Aston Villa met Leicester City for the first time at Villa Park on 4th February, 1905 – a year in Edwardian England (Edward VII had come to the throne just over three years earlier following Queen Victoria’s death) when the bill for women’s votes was thrown out by Parliament, the Automobile Association (AA) was founded and the ‘Penny Post’ established between the UK and Australia. The Russian Empire was at war with the Empire of Japan and Kaiser Wilhelm II, Emperor of Germany, asserted German rights in Africa, triggering the ‘Morocco Crisis.’ Theodore Roosevelt began a full term in the United States and Las Vegas was founded. The Irish political party Sinn Féin was formed at the end of the year.
Aston Villa, from Birmingham in the West Midlands, had been formed more than 30 years earlier – in 1874 – and were founder members of The Football League in 1888. Leicester City, from the East Midlands, began life as Leicester Fosse, ten years after Villa – in 1884 – and didn’t change their name until 1919 following Leicester’s newly-found city status.
So, matches between these two teams are technically Midlands derby matches, though from different parts of the Midlands region of England: East meets West. That first match was an FA Cup first-round tie, played in front of 25,000 and which Villa won 5.1. Two of Villa’s goals that day were scored by Joe Bache, a local lad from Stourbridge, who was one of Aston Villa’s greatest ever centre-forwards. He is fourth on their all-time goal-scoring list with 168 goals in 431 league appearances and 17 goals in 42 FA Cup appearances such as this one. He also played seven times for England, scoring four goals. He and Villa would go on to win the FA Cup that year and again in 1913. During WWI, Bache joined the Royal Garrison Artillery and served on the Western Front.
Aston Villa first played Leicester (still known as Leicester Fosse at this time) in the league on 31st October, 1908. Leicester had been promoted as runners-up in the Second Division the previous season but were only to stay in the First Division for this one season which also included their worst ever defeat some six months later – a 12-0 defeat at East Midlands rivals, Nottingham Forest. It remains as Forest’s record league win. Leicester’s players were allegedly suffering the after effects of an ex-team mate’s wedding party!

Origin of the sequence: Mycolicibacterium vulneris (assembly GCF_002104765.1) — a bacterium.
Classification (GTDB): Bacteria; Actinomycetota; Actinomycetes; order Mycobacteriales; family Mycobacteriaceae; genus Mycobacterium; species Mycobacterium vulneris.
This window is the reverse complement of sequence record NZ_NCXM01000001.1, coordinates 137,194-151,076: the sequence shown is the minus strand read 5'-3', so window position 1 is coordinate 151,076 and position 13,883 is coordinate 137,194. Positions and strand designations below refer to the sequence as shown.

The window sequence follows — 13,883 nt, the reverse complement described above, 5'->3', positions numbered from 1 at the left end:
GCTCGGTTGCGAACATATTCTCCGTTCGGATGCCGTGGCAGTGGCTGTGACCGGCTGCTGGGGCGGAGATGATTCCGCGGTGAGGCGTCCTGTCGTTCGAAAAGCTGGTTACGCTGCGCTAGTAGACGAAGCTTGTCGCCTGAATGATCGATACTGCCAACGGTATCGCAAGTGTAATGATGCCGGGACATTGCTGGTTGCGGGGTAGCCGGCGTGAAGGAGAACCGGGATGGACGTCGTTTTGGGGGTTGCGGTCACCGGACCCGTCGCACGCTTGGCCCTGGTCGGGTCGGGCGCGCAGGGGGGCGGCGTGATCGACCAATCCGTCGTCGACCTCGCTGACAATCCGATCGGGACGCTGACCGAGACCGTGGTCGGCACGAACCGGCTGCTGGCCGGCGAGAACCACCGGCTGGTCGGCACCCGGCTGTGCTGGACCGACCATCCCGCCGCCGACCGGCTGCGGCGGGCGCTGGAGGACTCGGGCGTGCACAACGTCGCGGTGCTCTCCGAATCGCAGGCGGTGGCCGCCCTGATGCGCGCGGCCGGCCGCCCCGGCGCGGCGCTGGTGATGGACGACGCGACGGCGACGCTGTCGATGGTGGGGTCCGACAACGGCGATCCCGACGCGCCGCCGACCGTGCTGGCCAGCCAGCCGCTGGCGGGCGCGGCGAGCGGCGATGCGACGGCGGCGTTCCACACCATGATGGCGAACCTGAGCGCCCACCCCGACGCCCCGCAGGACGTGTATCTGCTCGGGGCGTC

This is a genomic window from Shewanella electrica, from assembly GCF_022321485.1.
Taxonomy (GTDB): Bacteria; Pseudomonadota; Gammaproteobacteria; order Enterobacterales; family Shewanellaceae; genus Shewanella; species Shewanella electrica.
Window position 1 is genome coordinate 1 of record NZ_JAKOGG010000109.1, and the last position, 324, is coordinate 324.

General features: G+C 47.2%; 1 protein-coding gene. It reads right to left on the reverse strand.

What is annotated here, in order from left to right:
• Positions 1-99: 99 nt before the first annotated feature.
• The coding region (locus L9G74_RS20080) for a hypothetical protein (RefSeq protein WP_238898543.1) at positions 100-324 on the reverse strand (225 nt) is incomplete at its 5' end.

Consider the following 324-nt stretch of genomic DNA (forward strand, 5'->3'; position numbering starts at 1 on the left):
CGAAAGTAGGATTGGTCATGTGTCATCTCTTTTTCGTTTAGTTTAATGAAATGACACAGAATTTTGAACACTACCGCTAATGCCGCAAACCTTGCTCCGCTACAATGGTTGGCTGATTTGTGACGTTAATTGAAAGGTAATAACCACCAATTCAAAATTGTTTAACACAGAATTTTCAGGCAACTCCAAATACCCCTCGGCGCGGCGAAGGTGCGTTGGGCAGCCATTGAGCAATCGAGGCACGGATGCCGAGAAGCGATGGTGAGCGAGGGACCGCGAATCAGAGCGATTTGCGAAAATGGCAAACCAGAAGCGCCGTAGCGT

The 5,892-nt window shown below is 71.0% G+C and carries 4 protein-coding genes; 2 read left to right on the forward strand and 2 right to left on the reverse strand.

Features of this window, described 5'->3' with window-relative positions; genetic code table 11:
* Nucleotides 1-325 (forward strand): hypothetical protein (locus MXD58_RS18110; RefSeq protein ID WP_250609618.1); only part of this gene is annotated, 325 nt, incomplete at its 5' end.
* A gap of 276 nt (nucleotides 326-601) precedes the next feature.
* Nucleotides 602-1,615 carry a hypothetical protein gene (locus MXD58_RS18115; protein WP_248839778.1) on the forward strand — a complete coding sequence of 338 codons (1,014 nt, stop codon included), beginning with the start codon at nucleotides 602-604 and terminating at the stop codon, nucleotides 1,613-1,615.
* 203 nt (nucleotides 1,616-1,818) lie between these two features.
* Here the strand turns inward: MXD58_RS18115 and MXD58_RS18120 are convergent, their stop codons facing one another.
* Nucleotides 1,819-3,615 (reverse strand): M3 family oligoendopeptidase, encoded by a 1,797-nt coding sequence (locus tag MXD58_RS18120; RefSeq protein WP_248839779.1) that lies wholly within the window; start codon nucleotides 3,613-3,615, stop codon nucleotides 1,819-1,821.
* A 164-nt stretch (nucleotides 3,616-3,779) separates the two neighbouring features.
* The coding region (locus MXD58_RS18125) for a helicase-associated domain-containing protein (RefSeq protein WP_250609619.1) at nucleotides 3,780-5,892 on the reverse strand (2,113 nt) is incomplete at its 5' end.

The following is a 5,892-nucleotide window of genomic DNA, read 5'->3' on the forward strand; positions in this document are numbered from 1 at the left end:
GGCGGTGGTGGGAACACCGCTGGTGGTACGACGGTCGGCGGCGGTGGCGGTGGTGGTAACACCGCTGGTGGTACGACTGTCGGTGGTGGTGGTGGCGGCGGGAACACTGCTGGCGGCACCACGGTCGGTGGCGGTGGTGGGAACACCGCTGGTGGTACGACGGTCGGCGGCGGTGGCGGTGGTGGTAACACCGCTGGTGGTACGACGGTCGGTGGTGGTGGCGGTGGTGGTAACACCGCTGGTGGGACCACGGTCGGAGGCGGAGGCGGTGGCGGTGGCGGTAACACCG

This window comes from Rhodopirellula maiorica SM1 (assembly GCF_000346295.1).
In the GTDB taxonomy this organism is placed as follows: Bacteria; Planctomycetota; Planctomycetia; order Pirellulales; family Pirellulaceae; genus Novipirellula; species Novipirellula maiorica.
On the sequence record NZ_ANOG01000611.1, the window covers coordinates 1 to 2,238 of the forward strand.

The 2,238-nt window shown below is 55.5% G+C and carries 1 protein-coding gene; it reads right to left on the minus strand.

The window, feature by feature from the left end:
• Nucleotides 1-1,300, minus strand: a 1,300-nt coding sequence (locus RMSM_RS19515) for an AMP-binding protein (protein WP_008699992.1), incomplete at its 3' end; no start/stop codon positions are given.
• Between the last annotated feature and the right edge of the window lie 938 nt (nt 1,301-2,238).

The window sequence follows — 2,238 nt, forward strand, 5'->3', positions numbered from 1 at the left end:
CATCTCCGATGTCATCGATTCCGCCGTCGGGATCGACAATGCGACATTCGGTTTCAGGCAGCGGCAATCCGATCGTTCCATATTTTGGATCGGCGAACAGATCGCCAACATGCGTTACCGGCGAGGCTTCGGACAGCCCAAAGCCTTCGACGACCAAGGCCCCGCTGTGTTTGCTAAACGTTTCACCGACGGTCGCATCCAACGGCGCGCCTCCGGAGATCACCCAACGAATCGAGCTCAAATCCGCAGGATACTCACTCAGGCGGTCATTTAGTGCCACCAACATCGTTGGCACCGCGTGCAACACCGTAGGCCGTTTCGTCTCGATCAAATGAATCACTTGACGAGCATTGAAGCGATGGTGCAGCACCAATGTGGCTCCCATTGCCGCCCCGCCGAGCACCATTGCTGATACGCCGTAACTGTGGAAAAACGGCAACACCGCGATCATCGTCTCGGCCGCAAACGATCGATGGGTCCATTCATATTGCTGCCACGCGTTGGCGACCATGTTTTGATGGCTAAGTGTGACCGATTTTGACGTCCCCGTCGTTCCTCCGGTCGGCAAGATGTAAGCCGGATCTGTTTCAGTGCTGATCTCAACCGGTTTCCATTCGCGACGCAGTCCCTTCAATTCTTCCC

Apart from in the seasons 1969-70 and 1987-88 all league meetings between the two teams have been in the top tier of English Football: The First Division of the Football League until 1992 and thereafter the Premier League.
The match at Villa Park ended in a 1.1 draw with Joe Bache again scoring for Villa. Leicester’s goal was scored by their centre-forward Shirley Hubbard. Hubbard was also a local talent and scored 37 goals in 153 appearances for The Foxes. Originally a shoe finisher he joined the Leicestershire Regiment and played army football in England and India until Leicester Fosse seemingly bought him out of the army in 1907. Hubbard had been a regular in Leicester’s promotion-winning side of 1907-08. Like Bache he also served in World War One – one of many players from the Leicester Fosse club – and saw action at Gommecourt during the Battle of the Somme.
Leicester got their own back for that first 5.1 defeat against the Villans when on 27th November, 1926, Leicester City (as they were now called) won 5.1 at Filbert Street in front of a crowd of 29,423. Billy Walker scored the solitary goal for Aston Villa whereas Arthur Chandler scored all five goals for Leicester. Chandler is Leicester City’s all-time record goal-scorer with 273 goals in 419 appearances, giving him an incredible goal ratio of 0.65. he also holds the record number of hat-tricks scored for the club (17), record number of goals (34) for the club in the top tier in a single season – twice – most consecutive matches scored in (8) and joint record for most goals in a single game (6). In spite of all this he never scored a penalty for the club.